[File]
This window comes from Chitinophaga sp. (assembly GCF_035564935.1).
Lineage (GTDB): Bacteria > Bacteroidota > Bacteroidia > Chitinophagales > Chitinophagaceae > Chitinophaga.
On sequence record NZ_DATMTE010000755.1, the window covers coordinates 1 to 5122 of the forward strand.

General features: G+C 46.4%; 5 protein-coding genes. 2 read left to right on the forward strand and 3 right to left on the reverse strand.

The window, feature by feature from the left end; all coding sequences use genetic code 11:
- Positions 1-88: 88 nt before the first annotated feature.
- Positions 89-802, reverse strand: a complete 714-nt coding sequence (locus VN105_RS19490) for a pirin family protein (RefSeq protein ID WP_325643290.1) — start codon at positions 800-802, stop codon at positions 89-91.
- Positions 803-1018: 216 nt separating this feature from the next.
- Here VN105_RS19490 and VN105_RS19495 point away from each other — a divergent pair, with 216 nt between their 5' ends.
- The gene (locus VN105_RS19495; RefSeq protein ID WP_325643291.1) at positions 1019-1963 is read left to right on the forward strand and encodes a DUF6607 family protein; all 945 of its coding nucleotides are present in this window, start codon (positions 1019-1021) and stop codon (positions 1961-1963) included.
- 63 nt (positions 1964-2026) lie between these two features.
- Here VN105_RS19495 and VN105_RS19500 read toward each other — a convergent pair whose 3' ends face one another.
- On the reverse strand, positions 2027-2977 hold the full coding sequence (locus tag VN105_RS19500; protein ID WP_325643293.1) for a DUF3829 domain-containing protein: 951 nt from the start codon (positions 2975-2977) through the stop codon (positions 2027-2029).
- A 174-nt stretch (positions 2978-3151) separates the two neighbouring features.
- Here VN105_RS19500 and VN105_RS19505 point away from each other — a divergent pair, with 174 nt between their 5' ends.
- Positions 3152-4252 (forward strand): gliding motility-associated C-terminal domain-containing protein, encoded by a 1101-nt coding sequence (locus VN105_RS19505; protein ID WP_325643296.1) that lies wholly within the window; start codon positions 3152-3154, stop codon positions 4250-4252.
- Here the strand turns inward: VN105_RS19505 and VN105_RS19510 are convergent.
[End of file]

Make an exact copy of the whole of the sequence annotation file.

This window comes from Chitinophaga sp. (assembly GCF_035564935.1).
Lineage (GTDB): Bacteria > Bacteroidota > Bacteroidia > Chitinophagales > Chitinophagaceae > Chitinophaga.
On sequence record NZ_DATMTE010000755.1, the window covers coordinates 1 to 5122 of the forward strand.

General features: G+C 46.4%; 5 protein-coding genes. 2 read left to right on the forward strand and 3 right to left on the reverse strand.

The window, feature by feature from the left end; all coding sequences use genetic code 11:
- Positions 1-88: 88 nt before the first annotated feature.
- Positions 89-802, reverse strand: a complete 714-nt coding sequence (locus VN105_RS19490) for a pirin family protein (RefSeq protein ID WP_325643290.1) — start codon at positions 800-802, stop codon at positions 89-91.
- Positions 803-1018: 216 nt separating this feature from the next.
- Here VN105_RS19490 and VN105_RS19495 point away from each other — a divergent pair, with 216 nt between their 5' ends.
- The gene (locus VN105_RS19495; RefSeq protein ID WP_325643291.1) at positions 1019-1963 is read left to right on the forward strand and encodes a DUF6607 family protein; all 945 of its coding nucleotides are present in this window, start codon (positions 1019-1021) and stop codon (positions 1961-1963) included.
- 63 nt (positions 1964-2026) lie between these two features.
- Here VN105_RS19495 and VN105_RS19500 read toward each other — a convergent pair whose 3' ends face one another.
- On the reverse strand, positions 2027-2977 hold the full coding sequence (locus tag VN105_RS19500; protein ID WP_325643293.1) for a DUF3829 domain-containing protein: 951 nt from the start codon (positions 2975-2977) through the stop codon (positions 2027-2029).
- A 174-nt stretch (positions 2978-3151) separates the two neighbouring features.
- Here VN105_RS19500 and VN105_RS19505 point away from each other — a divergent pair, with 174 nt between their 5' ends.
- Positions 3152-4252 (forward strand): gliding motility-associated C-terminal domain-containing protein, encoded by a 1101-nt coding sequence (locus VN105_RS19505; protein ID WP_325643296.1) that lies wholly within the window; start codon positions 3152-3154, stop codon positions 4250-4252.
- Here the strand turns inward: VN105_RS19505 and VN105_RS19510 are convergent.